The first female police officer ever to serve in a small Michigan town claims that she was the victim of intense sexual harassment and sexual discrimination that forced her to resign.
Teresa Williams, 35, says that she was groped by a supervisor at the Iron Mountain Police Department, and she was pressured into oral sex with a coworker. Williams' lawsuit also claims that she was "held to a completely different standard" on the job than her male coworkers.
In October 2017, just three weeks after being hired by the Iron Mountain Police Department, Williams was allegedly pressured to engage in a bizarre initiation ritual. Her former supervisor, Joseph Dumais, allegedly pressured her into doing a Fireball whiskey shot and making out with him.
"Plaintiff refused and said the whole thing was made up. Dumais responded that it was required and that everyone had to do it as standard protocol," the lawsuit alleges. "To allegedly demonstrate, Dumais took an initial shot along with a former county dispatcher (male) then kissed him. Ultimately, Plaintiff buckled to the pressure and took the 'IMPD shot' with Dumais who, as a result, kissed Plaintiff and stated that she was now 'officially part of IMPD.'"
Later, Dumais allegedly asked Williams to do another shot with him and she agreed after initially declining. The lawsuit filed on Feb. 13 alleges that Dumais then groped Williams.
The suit says, "Dumais pressured Plaintiff into taking the second IMPD shot, however this time Dumais put his hand between Plaintiff’s legs and grabbed her genitals."
Williams allegedly "froze in fear."
In another alleged incident, Williams drove Budek home after frequenting a bar. Budek purportedly instructed Williams to stop the car because he had to "tell her something."
Fox News reported, "Budek went on to allegedly tell her about 'how hot her ass looked in her duty pants,' and pulled her hand down to his genitals. He then attempted to kiss the woman, but she turned away, and he kissed her neck, according to the suit. The incident in the car only stopped after Budek allegedly shoved her hand down his pants, and she stopped resisting, resulting in him letting go of her hand, the suit claimed."
Williams alleges that Budek kissed and groped her when she dropped him off at his house.
Williams allegedly went to Budek's house to watch a movie. Budek's wife excused herself from watching the movie and then Budek pressured Williams to perform oral sex on him, according to the lawsuit.
"I said I wanted to go home," Williams allegedly told Budek. "I basically felt helpless … like I didn't have a choice."
She added, "If I didn't go along with what was going on, they were going to ruin me and make my life a living hell."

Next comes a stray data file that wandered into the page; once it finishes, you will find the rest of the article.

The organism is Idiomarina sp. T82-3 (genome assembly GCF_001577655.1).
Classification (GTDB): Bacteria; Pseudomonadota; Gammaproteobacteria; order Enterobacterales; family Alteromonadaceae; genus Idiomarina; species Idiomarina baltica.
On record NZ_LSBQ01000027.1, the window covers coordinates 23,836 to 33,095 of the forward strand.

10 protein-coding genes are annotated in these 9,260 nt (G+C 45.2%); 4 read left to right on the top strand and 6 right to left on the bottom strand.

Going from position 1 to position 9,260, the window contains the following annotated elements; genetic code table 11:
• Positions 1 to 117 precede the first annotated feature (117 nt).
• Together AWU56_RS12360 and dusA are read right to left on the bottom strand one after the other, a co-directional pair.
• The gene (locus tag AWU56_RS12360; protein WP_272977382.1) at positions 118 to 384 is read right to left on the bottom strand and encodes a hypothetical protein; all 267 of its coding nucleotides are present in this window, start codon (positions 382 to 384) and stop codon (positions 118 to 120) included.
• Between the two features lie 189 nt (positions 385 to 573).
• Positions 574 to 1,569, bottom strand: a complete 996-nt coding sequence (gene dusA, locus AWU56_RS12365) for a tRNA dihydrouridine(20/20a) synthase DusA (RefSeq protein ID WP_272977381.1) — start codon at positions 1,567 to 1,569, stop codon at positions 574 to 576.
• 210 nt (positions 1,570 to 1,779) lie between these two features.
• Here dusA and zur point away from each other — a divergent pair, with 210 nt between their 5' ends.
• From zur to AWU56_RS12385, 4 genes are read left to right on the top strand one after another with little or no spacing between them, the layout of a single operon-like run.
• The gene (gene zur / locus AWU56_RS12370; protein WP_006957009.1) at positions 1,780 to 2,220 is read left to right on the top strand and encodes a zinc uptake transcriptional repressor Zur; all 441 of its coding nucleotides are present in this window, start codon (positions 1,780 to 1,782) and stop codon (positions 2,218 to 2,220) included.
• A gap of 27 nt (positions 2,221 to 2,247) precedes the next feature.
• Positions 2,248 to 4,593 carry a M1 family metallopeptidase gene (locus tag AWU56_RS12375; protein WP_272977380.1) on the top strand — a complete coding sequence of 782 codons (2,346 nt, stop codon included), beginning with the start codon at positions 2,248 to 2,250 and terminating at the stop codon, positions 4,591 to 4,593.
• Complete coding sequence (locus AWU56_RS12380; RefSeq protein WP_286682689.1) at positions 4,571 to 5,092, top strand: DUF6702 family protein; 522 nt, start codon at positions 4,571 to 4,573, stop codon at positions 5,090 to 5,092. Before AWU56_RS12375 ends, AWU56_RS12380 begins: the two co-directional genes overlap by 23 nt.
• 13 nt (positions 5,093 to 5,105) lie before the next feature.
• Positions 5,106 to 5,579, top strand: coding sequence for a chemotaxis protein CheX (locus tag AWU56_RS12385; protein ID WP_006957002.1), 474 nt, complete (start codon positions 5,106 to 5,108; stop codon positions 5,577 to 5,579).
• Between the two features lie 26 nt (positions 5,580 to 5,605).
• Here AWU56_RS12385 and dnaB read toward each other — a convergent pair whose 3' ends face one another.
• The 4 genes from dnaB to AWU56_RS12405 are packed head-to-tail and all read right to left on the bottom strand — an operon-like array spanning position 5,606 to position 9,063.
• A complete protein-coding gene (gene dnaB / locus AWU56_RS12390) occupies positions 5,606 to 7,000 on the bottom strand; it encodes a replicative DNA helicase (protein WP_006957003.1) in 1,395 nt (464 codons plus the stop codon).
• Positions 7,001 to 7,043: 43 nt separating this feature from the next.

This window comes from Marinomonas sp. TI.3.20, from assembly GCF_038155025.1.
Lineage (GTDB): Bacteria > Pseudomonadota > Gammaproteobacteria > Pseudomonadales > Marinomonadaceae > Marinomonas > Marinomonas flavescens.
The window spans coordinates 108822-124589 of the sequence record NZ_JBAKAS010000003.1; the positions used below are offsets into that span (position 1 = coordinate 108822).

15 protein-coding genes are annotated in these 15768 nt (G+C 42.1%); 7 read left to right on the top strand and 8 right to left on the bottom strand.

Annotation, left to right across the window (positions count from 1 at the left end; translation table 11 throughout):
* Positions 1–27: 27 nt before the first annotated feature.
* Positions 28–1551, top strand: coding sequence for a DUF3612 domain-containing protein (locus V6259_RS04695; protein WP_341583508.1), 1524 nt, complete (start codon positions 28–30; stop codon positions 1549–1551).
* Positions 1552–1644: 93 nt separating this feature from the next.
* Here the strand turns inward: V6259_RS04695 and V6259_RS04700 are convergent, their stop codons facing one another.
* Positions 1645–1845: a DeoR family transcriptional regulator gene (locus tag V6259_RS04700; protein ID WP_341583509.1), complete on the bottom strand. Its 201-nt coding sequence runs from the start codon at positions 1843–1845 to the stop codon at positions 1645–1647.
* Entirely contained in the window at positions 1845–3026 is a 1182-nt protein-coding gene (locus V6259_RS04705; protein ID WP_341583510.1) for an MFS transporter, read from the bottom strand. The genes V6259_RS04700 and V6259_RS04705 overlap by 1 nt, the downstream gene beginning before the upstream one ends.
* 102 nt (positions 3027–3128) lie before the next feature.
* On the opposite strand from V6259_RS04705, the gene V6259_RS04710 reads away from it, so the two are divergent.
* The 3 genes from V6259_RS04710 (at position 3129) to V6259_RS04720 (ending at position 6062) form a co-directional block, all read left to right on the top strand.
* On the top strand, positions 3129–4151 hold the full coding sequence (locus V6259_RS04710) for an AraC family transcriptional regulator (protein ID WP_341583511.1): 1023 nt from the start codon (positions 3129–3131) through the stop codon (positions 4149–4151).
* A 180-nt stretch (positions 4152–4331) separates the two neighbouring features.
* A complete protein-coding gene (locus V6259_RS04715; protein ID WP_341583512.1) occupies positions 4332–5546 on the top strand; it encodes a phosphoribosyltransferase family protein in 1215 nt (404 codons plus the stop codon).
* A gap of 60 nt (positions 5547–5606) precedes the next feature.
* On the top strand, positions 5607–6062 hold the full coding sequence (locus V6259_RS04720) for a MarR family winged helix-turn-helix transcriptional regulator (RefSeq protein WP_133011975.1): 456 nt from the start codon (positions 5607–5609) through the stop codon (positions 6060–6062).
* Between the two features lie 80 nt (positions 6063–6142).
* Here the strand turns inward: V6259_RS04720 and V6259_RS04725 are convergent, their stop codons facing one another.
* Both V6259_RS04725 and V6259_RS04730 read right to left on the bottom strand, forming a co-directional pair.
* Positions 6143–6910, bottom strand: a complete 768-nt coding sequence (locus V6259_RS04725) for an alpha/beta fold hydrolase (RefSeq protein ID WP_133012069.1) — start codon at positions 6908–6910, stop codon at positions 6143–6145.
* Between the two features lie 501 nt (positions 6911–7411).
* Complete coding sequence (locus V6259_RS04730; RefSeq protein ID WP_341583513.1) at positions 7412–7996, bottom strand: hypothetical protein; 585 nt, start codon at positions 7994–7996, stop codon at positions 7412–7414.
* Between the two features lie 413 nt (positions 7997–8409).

Williams said that her coworkers saw her as a "piece of meat."
The former cop stated, "The way that they would look at me was one of the biggest things. It made me feel like I was a piece of meat."
Williams told NBC, "Just because you wear a badge and you’re a cop, it doesn’t mean you’re above the law. It doesn’t mean you get to treat people however you want."
"I want my story to be told because I want people to know — other women to know — that they’re not alone," Williams told the Detroit Free Press. "And I want other women to know that it’s OK to be embarrassed about stuff like this. . . . You shouldn't have to hide from it. People need to be held accountable for this type of bulls**t"
Williams allegedly informed her union that she was being discriminated against in November 2020. However, she was reportedly "advised against being a ‘whistleblower' and told she could be fired if her claims were determined unfounded, according to the claims."
Jack Schulz, Williams’ attorney, said his client has faced "the most horrific" abuse that he had seen in his career.
"Rather than embrace diversity and inclusion, these officers, including leadership, have acted with complete impunity," Schulz said. "Their actions are disgraceful, and they must be held accountable."
Schulz said that the police occupation was a "dream job" for Williams.
Gregory R. Grant of Cummings McClorey Davis & Acho, the attorney representing the defendants, said, "There are two sides to every story and my clients are looking forward to presenting the facts in court. The City of Iron Mountain has always been committed to creating a safe and respectful work environment for all of its employees."
Williams resigned from the Iron Mountain Police Department last April. She claimed that she was given a choice of resignation or being fired.
Williams said, "My biggest thing is having integrity, standing tall and doing the right thing. I know that this kind of stuff happens everywhere. I'm not the only female that this has happened to."
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